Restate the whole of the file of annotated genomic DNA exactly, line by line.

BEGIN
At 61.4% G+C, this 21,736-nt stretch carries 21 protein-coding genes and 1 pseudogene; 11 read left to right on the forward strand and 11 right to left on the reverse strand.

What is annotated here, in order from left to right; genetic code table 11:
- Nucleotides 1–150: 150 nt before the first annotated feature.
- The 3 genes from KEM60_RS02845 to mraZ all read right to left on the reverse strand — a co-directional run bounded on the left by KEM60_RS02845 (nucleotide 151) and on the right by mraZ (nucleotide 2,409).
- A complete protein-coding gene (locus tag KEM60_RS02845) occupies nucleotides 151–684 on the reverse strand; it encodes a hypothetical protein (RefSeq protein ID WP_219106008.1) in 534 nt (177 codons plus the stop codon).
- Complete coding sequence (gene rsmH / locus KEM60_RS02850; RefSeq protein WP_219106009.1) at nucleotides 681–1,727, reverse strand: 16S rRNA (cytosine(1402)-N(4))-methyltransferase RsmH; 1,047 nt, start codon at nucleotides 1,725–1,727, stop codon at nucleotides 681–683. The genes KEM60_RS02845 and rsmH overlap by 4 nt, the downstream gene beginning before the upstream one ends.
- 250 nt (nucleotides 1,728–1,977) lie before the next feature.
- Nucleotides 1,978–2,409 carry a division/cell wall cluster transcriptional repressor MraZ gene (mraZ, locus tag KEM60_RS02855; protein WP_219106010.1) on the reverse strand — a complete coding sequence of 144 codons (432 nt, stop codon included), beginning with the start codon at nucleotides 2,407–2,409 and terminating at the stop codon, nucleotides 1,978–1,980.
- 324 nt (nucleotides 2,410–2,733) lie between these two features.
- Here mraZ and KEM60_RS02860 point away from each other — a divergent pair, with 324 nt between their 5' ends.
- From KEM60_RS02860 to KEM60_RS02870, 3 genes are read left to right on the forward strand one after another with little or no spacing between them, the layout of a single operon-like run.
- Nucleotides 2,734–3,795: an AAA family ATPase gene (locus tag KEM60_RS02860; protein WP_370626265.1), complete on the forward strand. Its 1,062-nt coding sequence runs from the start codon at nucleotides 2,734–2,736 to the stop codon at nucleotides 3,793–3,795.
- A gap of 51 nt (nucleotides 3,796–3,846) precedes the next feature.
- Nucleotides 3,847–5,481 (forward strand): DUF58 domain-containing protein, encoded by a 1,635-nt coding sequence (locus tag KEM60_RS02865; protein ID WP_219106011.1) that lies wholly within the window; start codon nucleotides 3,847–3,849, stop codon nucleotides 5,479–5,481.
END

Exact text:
At 61.4% G+C, this 21,736-nt stretch carries 21 protein-coding genes and 1 pseudogene; 11 read left to right on the forward strand and 11 right to left on the reverse strand.

What is annotated here, in order from left to right; genetic code table 11:
- Nucleotides 1–150: 150 nt before the first annotated feature.
- The 3 genes from KEM60_RS02845 to mraZ all read right to left on the reverse strand — a co-directional run bounded on the left by KEM60_RS02845 (nucleotide 151) and on the right by mraZ (nucleotide 2,409).
- A complete protein-coding gene (locus tag KEM60_RS02845) occupies nucleotides 151–684 on the reverse strand; it encodes a hypothetical protein (RefSeq protein ID WP_219106008.1) in 534 nt (177 codons plus the stop codon).
- Complete coding sequence (gene rsmH / locus KEM60_RS02850; RefSeq protein WP_219106009.1) at nucleotides 681–1,727, reverse strand: 16S rRNA (cytosine(1402)-N(4))-methyltransferase RsmH; 1,047 nt, start codon at nucleotides 1,725–1,727, stop codon at nucleotides 681–683. The genes KEM60_RS02845 and rsmH overlap by 4 nt, the downstream gene beginning before the upstream one ends.
- 250 nt (nucleotides 1,728–1,977) lie before the next feature.
- Nucleotides 1,978–2,409 carry a division/cell wall cluster transcriptional repressor MraZ gene (mraZ, locus tag KEM60_RS02855; protein WP_219106010.1) on the reverse strand — a complete coding sequence of 144 codons (432 nt, stop codon included), beginning with the start codon at nucleotides 2,407–2,409 and terminating at the stop codon, nucleotides 1,978–1,980.
- 324 nt (nucleotides 2,410–2,733) lie between these two features.
- Here mraZ and KEM60_RS02860 point away from each other — a divergent pair, with 324 nt between their 5' ends.
- From KEM60_RS02860 to KEM60_RS02870, 3 genes are read left to right on the forward strand one after another with little or no spacing between them, the layout of a single operon-like run.
- Nucleotides 2,734–3,795: an AAA family ATPase gene (locus tag KEM60_RS02860; protein WP_370626265.1), complete on the forward strand. Its 1,062-nt coding sequence runs from the start codon at nucleotides 2,734–2,736 to the stop codon at nucleotides 3,793–3,795.
- A gap of 51 nt (nucleotides 3,796–3,846) precedes the next feature.
- Nucleotides 3,847–5,481 (forward strand): DUF58 domain-containing protein, encoded by a 1,635-nt coding sequence (locus tag KEM60_RS02865; protein ID WP_219106011.1) that lies wholly within the window; start codon nucleotides 3,847–3,849, stop codon nucleotides 5,479–5,481.